Ohio firms could get tax breaks
Akron Beacon Journal - June 1, 2003
But individuals may see new taxes in Senate budget plan; schools would lose
By Doug Oplinger and Dennis J. Willard
The Akron Beacon Journal
COLUMBUS – The Ohio Senate is working on a budget proposal that could raise nearly $2 billion in new taxes and other revenues in 2005 — most of it from individuals — while granting hundreds of millions of dollars in tax breaks for businesses over the next several years.
With four weeks left before the next fiscal year begins, the Finance Committee is expected to vote on the Senate’s budget plan Tuesday. The full Senate is expected to vote Thursday.
That leaves three weeks for the Republican-controlled House and Senate to meet in conference to resolve substantial differences and to deliver the bill to Gov. Bob Taft.
The business tax breaks include an acceleration of the elimination of tangible taxes on inventory, an 83 percent reduction in taxes on new equipment and elimination of a $130 million tangible tax reimbursement to local governments, most of which goes to schools.
Barbara Shaner, legislative director for the Ohio Association of School Business Managers, said that if the changes are fully implemented, in about 12 years, school districts would have lost $400 million to $500 million in annual local tax revenues that would have to be made up with other property tax increases.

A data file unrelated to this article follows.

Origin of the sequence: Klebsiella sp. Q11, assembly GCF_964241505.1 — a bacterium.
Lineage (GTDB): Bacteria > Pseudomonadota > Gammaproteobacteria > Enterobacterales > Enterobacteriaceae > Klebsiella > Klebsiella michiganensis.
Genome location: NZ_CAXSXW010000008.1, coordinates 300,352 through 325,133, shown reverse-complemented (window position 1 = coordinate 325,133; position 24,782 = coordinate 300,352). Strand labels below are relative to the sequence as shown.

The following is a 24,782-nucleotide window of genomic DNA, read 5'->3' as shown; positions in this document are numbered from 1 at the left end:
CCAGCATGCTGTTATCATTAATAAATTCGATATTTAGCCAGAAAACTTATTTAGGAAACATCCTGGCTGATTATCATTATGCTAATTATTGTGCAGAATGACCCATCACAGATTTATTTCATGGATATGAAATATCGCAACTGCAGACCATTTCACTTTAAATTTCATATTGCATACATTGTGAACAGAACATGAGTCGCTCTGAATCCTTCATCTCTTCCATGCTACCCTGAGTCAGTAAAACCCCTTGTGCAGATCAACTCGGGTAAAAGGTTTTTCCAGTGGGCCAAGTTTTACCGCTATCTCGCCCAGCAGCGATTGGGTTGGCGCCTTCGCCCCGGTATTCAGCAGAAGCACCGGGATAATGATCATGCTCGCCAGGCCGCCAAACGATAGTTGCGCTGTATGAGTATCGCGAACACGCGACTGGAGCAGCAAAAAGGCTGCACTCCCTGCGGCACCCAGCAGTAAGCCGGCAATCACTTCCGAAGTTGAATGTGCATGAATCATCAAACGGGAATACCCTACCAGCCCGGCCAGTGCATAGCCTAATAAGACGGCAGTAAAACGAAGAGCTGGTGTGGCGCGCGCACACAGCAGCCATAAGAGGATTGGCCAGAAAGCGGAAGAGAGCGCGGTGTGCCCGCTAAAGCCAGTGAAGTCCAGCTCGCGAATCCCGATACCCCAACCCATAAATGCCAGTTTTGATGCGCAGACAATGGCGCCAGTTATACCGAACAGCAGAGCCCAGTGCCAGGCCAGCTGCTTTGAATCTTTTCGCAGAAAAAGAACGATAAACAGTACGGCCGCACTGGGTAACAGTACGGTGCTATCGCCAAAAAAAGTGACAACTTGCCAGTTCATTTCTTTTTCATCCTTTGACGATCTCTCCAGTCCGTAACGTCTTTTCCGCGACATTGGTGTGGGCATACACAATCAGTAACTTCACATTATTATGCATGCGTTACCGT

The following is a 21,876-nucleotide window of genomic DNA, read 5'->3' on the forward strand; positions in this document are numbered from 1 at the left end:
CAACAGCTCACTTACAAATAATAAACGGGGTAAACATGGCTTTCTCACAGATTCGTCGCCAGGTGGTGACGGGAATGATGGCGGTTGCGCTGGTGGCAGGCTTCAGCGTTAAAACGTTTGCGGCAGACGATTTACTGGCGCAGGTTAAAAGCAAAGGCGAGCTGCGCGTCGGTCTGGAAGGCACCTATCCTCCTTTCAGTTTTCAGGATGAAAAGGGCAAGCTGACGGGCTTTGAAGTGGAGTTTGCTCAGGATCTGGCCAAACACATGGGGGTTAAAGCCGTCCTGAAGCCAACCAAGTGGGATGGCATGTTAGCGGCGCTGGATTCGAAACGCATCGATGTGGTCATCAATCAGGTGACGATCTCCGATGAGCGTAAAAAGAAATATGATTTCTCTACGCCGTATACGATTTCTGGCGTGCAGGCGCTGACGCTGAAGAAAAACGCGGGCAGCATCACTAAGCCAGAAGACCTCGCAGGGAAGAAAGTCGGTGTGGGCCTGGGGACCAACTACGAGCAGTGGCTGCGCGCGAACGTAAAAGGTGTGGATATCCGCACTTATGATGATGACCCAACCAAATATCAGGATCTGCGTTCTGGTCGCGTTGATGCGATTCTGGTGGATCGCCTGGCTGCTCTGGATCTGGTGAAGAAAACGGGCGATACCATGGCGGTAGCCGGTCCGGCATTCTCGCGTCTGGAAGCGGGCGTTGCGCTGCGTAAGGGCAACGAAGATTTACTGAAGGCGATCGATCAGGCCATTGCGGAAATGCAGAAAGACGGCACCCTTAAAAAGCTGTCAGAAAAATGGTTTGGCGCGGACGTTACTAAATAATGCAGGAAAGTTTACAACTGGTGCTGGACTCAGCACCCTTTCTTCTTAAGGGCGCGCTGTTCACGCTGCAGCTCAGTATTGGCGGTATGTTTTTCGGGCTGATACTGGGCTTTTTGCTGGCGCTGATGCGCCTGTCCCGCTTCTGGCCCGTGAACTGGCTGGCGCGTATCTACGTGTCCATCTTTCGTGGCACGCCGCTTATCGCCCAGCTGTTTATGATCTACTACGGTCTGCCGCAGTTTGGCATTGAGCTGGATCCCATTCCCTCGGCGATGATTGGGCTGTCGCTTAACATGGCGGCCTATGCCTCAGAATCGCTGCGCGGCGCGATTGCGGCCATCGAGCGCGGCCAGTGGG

Sen. Ron Amstutz, R-Wooster, said the tax reductions are needed to address Ohio’s declining manufacturing base. The breaks would encourage new investment in the state.
The Senate said its two-year budget plan restores $28 million in school aid in the first year and $218 million in the second that the House had cut from Taft’s school-funding proposal.
However, the Senate proposal in the second year of the biennium would spend about $90 million less on education than Taft’s plan. About $30 million of that comes from reducing aid to vocational school students, which appears in the Senate plan without explanation.
Todd Puster, treasurer of Streetsboro schools in Portage County, already was struggling to balance the books for the fiscal year ending June 30 when the Senate plan was unveiled Wednesday. His district was hurt by Taft’s order in March to cut funding to schools to balance the state budget and by an increasing number of property owners who are delinquent on real estate taxes.
Puster said that about one of six local tax dollars raised in his district comes from tangible property taxes — enough to pay the wages of high school teachers and administrators. No one can tell him how those taxes would be affected.
It was ironic that, on Friday, Puster had to file a five-year financial outlook for Streetsboro schools with the Ohio Department of Education. State lawmakers who invoked the requirement contended that school treasurers weren’t planning well.
“This stretches their credibility (in the legislature) to do this without knowing any of the numbers,” Puster said.
Proposed tax changes
The proposal to change tangible taxes on personal property — equipment and machinery — and on inventories would affect districts in three ways, said Shaner of the school business managers association.